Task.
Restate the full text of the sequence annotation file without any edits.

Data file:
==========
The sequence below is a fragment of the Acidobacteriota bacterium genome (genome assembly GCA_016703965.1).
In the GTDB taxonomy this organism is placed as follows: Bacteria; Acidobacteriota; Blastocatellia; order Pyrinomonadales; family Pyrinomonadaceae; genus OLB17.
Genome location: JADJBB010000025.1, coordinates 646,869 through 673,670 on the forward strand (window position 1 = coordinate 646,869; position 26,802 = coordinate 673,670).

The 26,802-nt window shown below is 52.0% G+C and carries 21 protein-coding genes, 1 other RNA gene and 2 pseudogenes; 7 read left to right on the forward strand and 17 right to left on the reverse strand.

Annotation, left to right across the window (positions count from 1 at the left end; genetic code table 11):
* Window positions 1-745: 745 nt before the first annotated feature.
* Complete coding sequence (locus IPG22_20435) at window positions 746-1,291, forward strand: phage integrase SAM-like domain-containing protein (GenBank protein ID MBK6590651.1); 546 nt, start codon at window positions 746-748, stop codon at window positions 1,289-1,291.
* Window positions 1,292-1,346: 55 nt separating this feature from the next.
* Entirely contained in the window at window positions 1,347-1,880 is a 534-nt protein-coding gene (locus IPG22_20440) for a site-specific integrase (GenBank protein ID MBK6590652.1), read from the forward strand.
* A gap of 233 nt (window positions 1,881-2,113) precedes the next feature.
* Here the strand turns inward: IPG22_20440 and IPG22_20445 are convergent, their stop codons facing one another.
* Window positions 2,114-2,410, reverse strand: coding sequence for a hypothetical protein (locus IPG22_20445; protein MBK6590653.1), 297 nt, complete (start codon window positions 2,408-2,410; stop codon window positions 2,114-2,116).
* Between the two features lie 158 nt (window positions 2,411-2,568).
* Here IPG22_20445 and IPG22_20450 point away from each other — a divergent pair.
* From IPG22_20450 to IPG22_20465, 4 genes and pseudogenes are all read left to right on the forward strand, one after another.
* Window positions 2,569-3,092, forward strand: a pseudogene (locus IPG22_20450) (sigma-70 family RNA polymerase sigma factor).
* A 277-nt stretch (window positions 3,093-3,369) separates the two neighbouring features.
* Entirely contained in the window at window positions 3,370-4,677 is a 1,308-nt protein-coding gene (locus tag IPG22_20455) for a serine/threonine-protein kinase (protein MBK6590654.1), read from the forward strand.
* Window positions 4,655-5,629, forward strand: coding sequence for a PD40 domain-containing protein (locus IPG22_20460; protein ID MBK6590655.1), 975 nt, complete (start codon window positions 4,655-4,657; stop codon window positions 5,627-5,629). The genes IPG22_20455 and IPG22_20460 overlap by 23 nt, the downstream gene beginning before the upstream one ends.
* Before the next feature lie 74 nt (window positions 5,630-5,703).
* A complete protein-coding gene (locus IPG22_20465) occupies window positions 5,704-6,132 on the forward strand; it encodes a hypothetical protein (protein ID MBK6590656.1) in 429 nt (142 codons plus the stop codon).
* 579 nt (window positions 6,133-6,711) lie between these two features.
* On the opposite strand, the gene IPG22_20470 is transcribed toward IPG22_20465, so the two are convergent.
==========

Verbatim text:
The sequence below is a fragment of the Acidobacteriota bacterium genome (genome assembly GCA_016703965.1).
In the GTDB taxonomy this organism is placed as follows: Bacteria; Acidobacteriota; Blastocatellia; order Pyrinomonadales; family Pyrinomonadaceae; genus OLB17.
Genome location: JADJBB010000025.1, coordinates 646,869 through 673,670 on the forward strand (window position 1 = coordinate 646,869; position 26,802 = coordinate 673,670).

The 26,802-nt window shown below is 52.0% G+C and carries 21 protein-coding genes, 1 other RNA gene and 2 pseudogenes; 7 read left to right on the forward strand and 17 right to left on the reverse strand.

Annotation, left to right across the window (positions count from 1 at the left end; genetic code table 11):
* Window positions 1-745: 745 nt before the first annotated feature.
* Complete coding sequence (locus IPG22_20435) at window positions 746-1,291, forward strand: phage integrase SAM-like domain-containing protein (GenBank protein ID MBK6590651.1); 546 nt, start codon at window positions 746-748, stop codon at window positions 1,289-1,291.
* Window positions 1,292-1,346: 55 nt separating this feature from the next.
* Entirely contained in the window at window positions 1,347-1,880 is a 534-nt protein-coding gene (locus IPG22_20440) for a site-specific integrase (GenBank protein ID MBK6590652.1), read from the forward strand.
* A gap of 233 nt (window positions 1,881-2,113) precedes the next feature.
* Here the strand turns inward: IPG22_20440 and IPG22_20445 are convergent, their stop codons facing one another.
* Window positions 2,114-2,410, reverse strand: coding sequence for a hypothetical protein (locus IPG22_20445; protein MBK6590653.1), 297 nt, complete (start codon window positions 2,408-2,410; stop codon window positions 2,114-2,116).
* Between the two features lie 158 nt (window positions 2,411-2,568).
* Here IPG22_20445 and IPG22_20450 point away from each other — a divergent pair.
* From IPG22_20450 to IPG22_20465, 4 genes and pseudogenes are all read left to right on the forward strand, one after another.
* Window positions 2,569-3,092, forward strand: a pseudogene (locus IPG22_20450) (sigma-70 family RNA polymerase sigma factor).
* A 277-nt stretch (window positions 3,093-3,369) separates the two neighbouring features.
* Entirely contained in the window at window positions 3,370-4,677 is a 1,308-nt protein-coding gene (locus tag IPG22_20455) for a serine/threonine-protein kinase (protein MBK6590654.1), read from the forward strand.
* Window positions 4,655-5,629, forward strand: coding sequence for a PD40 domain-containing protein (locus IPG22_20460; protein ID MBK6590655.1), 975 nt, complete (start codon window positions 4,655-4,657; stop codon window positions 5,627-5,629). The genes IPG22_20455 and IPG22_20460 overlap by 23 nt, the downstream gene beginning before the upstream one ends.
* Before the next feature lie 74 nt (window positions 5,630-5,703).
* A complete protein-coding gene (locus IPG22_20465) occupies window positions 5,704-6,132 on the forward strand; it encodes a hypothetical protein (protein ID MBK6590656.1) in 429 nt (142 codons plus the stop codon).
* 579 nt (window positions 6,133-6,711) lie between these two features.
* On the opposite strand, the gene IPG22_20470 is transcribed toward IPG22_20465, so the two are convergent.